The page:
Friday, March 16, 2007
The Real World Cup
In the past few days, we've been assailed with news of the latest World Cup to demand the attention of a parochial nation. The Cricket World Cup.
This event started in 1975, and I'll admit that its early instalments promised much; the thrilling final of the inaugural tournament, with Dennis Lillee and Jeff Thomson nearly snatching victory against the odds with a brave tenth-wicket stand, was an excellent start. The shock of India's victory over the mighty West Indies in 1983 lived long in the memory. Australia's unexpected triumph in the 1987 tournament could be said to have kick-started our recovery in the late eighties.
After that, things got a bit messy. And it's interesting to see how the changes to cricket's world championship - which is still, of course, really a Commonwealth championship - paralleled the development of the football World Cup.
In 1992, the cricket World Cup went all-in round-robin in its early stages. This made a mockery of the very idea of a "cup" competition, but the problem was that more games were required to give the event credibility (and TV revenue). In 1983 and 1987 the four-team groups had been double round-robin (reminiscent of the football World Cups of 1974 and 1978, when there were two group stages), but in 1992 even the likes of Zimbabwe played eight preliminary games.
That 1992 tournament was further compromised by the absurd rule then in place for rain-affected games, which made an utter farce of the England v. South Africa semi-final, among others. And the tournament was eventually won by a side that had won only one of its first five games.
So, the all-in round robin experiment went by the wayside. But in 1996 the era of expansion began...an echo of the 1982 (football) World Cup.
The problem was that only the commonwealth sides played remotely decent cricket. So it was that I watched a World Cup in 1996 featuring a UAE bowling attack that I (a half-reasonable club cricketer at the time) was pretty confident I could rack up a half-century against.
Once expansion starts in these events, there's no holding back the tide. And it's got very little to do with sporting quality, and very much to do with TV revenue and sponsorship.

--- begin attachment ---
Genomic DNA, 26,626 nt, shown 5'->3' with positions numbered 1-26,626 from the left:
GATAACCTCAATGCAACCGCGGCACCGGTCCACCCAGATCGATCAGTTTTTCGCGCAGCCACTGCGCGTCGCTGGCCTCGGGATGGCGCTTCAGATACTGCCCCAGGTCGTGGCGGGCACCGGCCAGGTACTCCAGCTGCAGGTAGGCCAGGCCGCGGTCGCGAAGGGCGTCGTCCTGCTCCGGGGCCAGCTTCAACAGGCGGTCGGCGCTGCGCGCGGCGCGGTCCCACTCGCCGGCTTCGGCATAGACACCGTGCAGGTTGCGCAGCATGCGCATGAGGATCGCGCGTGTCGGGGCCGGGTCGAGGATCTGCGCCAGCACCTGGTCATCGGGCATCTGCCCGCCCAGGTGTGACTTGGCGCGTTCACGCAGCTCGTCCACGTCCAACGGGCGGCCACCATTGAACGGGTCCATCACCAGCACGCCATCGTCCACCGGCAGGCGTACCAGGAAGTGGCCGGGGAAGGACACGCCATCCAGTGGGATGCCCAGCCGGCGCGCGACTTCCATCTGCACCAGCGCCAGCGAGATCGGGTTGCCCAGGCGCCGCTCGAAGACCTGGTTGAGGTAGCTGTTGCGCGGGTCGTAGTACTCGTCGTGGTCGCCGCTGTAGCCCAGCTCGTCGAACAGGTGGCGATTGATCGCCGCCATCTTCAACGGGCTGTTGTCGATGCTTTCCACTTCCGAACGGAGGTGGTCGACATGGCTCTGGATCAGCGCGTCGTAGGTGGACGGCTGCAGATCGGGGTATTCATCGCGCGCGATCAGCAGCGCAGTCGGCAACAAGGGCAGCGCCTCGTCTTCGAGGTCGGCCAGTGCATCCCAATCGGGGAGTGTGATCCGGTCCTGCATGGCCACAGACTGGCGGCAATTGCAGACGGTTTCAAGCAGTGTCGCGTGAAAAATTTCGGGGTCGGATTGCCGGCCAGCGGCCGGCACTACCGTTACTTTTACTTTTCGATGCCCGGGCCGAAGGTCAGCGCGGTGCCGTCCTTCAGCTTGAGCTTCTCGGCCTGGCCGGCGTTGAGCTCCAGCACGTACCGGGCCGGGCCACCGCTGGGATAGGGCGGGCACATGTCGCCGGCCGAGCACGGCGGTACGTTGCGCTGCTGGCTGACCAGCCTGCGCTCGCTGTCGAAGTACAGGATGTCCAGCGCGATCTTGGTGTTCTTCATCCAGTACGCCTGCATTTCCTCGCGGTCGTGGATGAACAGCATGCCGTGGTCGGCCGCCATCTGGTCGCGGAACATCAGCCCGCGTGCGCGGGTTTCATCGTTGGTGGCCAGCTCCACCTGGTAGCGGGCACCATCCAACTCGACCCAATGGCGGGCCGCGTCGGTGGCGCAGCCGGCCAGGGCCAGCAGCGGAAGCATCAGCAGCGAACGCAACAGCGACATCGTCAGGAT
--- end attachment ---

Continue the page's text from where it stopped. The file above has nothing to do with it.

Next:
The first few games of the current event in the Caribbean have featured two victories by over 200 runs (in one-day games!), plus a tie between two sides patently unworthy of test cricket status.
The tournament is a joke. And that's coming from a long-time cricket lover.
But the football World Cup has undergone expansion and changes of format too. And there have been complaints that the event has been cheapened beyond recognition. Isn't it a similar story?
Not remotely in the same ballpark. Although some weak teams do sneak into the footballing event, they are all at least competitive. And there is a significant turnover in the teams qualifying for each event: no less than thirteen of the teams who made it to the Far East in 2002 failed to get to Germany. By contrast, the line-up for this year's rugby World Cup is practically identical to that of the previous event, in 2003.
There is still only one world game, and still only one real World Cup. And it's played with a round ball, without a six-stitch seam.
The duration of tournaments depends on the public attention span of three to five or six weeks. A well-organised tournament will fill, and schedule, this time-span with an effective serving of watchable games the best way it can.
If you want to have a go at the state of cricket look at chucking. It's becoming endemic.
It's about TV revenue, Mags, nothing more.
Any tournament where the initial stage is a facade designed to lend the tournament a prestige it doesn't deserve is a joke IMO.
...If you want to have a go at the state of cricket look at chucking. It's becoming endemic....
Oh my God, don't even get me STARTED on that. ;-)
That, and the elevation to test status of nonsense teams, and the introduction of 20-20, and the utter blandness and predictability of the one-day game nowadays, are some of the reasons I'm losing interest in cricket. I still enjoy watching good test cricket, but that's about it.
But we know that - so is the real world cup. But its a bit of a joke that the big match ups in the CWC are between teams that we just watched play each other in the regular internationals series. 'Wow cant wait until Australia Take on the Poms...in the world cup....as opposed to the ODI...as opposed to the Test match....as opposed to the pull it outta my backside triangular series.....'
I mean how many times can two teams play each other before it starts to get boring repetitive and dull.
I used to follow cricket pretty religiously, but these days it's only a passing interest. I agree with you Mikey that things like 20-20 have wrecked the game. I've even been struggling with Tests lately too. And with so much football on all year round - the ACL & Asian Cup plus the usual European stuff - there seems to be little time for anything else...